What is the rate for Tinsley students in PAUSD?

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Posted by Walter E. Wallis
a resident of Midtown
on Jul 20, 2008 at 7:04 am

It is time to stop wasting school money on those who refuse to accept education. Make school after the 6th grade voluntary. Look at the improvement the volunteer Army was over the Army with compulsory attendance. I suspect the improvement in schools would be similar.

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Posted by yet another parent
a resident of Escondido School
on Jul 21, 2008 at 2:00 pm

Mary, please read the first few replies. Although I don't know the rate for Tinsley students, the overall PAUSD grade 12 drop-out rates for last year were:
10 whites
3 Asian
2 Hispanic or Latino
0 African American, Filipino and Pacific Islander

Walter, I know you’re critical of Tinsley, but these numbers suggest that Tinsley is working. The EPA families who go through the effort of getting their children into and through PAUSD show a remarkably better drop-out rate than that of their neighbors’, and of their peers in general.

For all the blame people are quick to throw across 101, educating children is one of the best ways to improve social troubles (crime, drugs, poverty, pregnancy, MIA fathers, etc.) I’m pleased to see the drop-out rates so low for the at-risk groups. It’s good for those families, and it’s good for shaking up harmful stereotypes.

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Posted by Paul
a resident of Duveneck/St. Francis
on Jul 21, 2008 at 5:03 pm

Wow. Check this out. Bush's approval rate Web Link and the dropout rate are a dead heat. Could that be a coincidence?

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Posted by Parent without handles
a resident of Another Palo Alto neighborhood
on Jul 21, 2008 at 5:42 pm

It is time to look into the value of a two tier high school diploma. For the regular diploma, many students find this much below their levels of achievement. For others, they struggle to get anywhere near and so give up. For these, many are struggling because of their language skills. For them a reduced diploma may be the answer and possibly could include a bilingual aspect as being able to read and write Spanish and this could in fact be a bonus for them.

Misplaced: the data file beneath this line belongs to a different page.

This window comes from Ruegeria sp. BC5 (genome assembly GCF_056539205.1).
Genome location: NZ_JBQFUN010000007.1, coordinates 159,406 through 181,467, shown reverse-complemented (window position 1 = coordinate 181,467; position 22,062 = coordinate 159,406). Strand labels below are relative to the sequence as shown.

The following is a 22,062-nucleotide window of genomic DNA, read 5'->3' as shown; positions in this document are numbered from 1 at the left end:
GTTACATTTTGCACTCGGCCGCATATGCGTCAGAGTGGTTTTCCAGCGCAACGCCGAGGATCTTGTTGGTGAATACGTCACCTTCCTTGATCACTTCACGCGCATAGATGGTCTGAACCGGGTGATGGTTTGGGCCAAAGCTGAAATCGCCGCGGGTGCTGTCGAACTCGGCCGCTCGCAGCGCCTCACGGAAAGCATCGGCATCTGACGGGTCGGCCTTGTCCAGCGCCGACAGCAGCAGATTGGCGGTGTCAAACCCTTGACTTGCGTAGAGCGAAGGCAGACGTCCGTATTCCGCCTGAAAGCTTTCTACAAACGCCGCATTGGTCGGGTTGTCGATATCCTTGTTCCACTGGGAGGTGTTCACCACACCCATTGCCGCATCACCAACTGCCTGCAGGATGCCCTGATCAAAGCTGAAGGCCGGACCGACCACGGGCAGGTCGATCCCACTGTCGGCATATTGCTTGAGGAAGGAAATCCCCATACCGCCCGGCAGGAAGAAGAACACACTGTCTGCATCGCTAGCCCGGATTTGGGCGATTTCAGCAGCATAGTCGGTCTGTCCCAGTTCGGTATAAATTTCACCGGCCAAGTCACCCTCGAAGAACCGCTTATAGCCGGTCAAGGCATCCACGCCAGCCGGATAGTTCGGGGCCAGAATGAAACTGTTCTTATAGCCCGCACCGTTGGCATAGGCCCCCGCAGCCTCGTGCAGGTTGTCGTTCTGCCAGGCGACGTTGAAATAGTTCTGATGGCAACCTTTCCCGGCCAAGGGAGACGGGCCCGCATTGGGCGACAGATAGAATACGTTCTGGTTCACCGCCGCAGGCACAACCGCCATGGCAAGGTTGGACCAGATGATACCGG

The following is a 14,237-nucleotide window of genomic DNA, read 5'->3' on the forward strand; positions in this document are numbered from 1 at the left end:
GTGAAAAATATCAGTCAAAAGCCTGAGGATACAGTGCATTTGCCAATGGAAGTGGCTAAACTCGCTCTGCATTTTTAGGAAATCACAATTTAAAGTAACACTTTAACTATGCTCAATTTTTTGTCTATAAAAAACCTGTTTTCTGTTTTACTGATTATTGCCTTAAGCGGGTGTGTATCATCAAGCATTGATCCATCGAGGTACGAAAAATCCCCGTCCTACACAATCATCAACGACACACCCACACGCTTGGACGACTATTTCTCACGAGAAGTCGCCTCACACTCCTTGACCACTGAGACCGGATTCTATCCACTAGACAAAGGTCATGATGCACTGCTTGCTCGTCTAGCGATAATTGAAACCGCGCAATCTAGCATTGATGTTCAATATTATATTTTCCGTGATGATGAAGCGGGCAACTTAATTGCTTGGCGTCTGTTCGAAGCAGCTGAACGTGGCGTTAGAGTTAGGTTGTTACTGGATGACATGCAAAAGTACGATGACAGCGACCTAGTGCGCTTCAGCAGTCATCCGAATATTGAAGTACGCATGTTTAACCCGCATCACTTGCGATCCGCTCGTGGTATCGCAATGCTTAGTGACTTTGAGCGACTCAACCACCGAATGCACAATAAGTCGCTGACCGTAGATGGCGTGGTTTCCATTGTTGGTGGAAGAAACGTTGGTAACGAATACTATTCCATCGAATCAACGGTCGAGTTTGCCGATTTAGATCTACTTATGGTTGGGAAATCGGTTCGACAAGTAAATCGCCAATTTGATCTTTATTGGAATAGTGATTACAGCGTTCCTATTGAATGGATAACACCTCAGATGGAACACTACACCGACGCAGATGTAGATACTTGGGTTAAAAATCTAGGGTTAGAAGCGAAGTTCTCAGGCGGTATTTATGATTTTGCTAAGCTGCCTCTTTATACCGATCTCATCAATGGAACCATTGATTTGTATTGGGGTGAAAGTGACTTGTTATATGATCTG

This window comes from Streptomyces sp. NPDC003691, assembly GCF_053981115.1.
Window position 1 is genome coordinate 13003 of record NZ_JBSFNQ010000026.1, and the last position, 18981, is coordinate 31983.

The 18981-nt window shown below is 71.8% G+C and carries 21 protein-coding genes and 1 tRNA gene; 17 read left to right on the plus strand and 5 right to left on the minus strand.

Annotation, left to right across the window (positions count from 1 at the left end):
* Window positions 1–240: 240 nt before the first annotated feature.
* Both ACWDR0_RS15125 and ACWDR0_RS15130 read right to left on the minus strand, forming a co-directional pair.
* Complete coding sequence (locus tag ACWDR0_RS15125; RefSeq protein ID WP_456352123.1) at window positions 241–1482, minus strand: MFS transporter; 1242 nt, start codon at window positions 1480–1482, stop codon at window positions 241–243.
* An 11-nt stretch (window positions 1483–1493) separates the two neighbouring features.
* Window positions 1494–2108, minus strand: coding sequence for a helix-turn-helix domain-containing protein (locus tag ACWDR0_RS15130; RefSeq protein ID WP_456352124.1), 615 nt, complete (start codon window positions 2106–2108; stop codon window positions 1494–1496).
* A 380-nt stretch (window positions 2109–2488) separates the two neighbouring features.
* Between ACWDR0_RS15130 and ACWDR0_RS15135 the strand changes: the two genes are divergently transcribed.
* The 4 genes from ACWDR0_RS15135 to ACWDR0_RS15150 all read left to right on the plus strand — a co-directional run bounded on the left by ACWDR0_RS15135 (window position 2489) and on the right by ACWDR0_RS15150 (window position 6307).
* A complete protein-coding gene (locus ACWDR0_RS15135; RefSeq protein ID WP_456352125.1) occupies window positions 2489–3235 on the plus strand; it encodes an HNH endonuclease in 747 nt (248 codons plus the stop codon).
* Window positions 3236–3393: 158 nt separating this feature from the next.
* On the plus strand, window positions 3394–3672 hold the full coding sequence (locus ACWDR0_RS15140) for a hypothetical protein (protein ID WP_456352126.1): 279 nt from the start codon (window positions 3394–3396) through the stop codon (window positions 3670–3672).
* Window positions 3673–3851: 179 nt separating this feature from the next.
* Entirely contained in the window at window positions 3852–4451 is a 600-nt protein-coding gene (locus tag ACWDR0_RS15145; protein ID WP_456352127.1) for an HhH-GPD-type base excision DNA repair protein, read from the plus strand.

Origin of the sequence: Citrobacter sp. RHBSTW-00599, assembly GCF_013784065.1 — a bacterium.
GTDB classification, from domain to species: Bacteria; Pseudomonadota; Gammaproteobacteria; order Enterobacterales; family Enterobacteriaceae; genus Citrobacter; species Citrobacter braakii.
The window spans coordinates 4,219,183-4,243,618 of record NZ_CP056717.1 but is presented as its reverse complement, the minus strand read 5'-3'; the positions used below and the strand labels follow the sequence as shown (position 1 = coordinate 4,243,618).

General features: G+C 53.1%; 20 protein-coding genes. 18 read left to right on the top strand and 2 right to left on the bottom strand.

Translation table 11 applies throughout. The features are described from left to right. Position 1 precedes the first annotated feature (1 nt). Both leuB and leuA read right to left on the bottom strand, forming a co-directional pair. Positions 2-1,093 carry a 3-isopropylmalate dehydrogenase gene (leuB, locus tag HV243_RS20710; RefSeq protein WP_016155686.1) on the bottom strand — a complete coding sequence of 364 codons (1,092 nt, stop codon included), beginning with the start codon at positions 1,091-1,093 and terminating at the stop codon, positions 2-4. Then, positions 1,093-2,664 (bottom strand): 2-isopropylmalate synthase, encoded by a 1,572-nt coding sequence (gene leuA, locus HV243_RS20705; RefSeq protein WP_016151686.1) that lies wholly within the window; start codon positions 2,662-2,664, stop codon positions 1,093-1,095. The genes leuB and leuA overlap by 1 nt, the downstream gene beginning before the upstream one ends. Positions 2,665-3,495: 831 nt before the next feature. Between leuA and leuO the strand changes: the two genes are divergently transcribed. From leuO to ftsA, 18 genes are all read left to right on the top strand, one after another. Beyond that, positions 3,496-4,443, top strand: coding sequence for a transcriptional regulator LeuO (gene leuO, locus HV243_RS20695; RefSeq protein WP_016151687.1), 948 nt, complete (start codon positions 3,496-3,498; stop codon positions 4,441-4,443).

After all, for those dropping out, wouldn't a reduced diploma be better than nothing, after all it proves they finished the course and the bilingual aspect could get them into entry level jobs ahead of those without it but have the full diploma.

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Posted by WilliamR
a resident of Fairmeadow
on Jul 21, 2008 at 8:10 pm

Rather than a two-tier diploma system, would we be better off with a two-track high school system? Not every student in every high school is interested in going to college, but that is probably the emphasis of high school education these days. I have read that there is a growing shortage of skilled mechanics, machinists, woodworkers and other trades people. If students knew that they could have a rewarding career without a formal college degree, would they be more interested in pursuing such an education track through high school? Students now get the message that "if you don't have a college degree, you're nobody," but they need to know that there is a real alternative. If high schools provided opportunities for students to get into hands-on apprenticeship programs in skilled trades, everyone might come out ahead.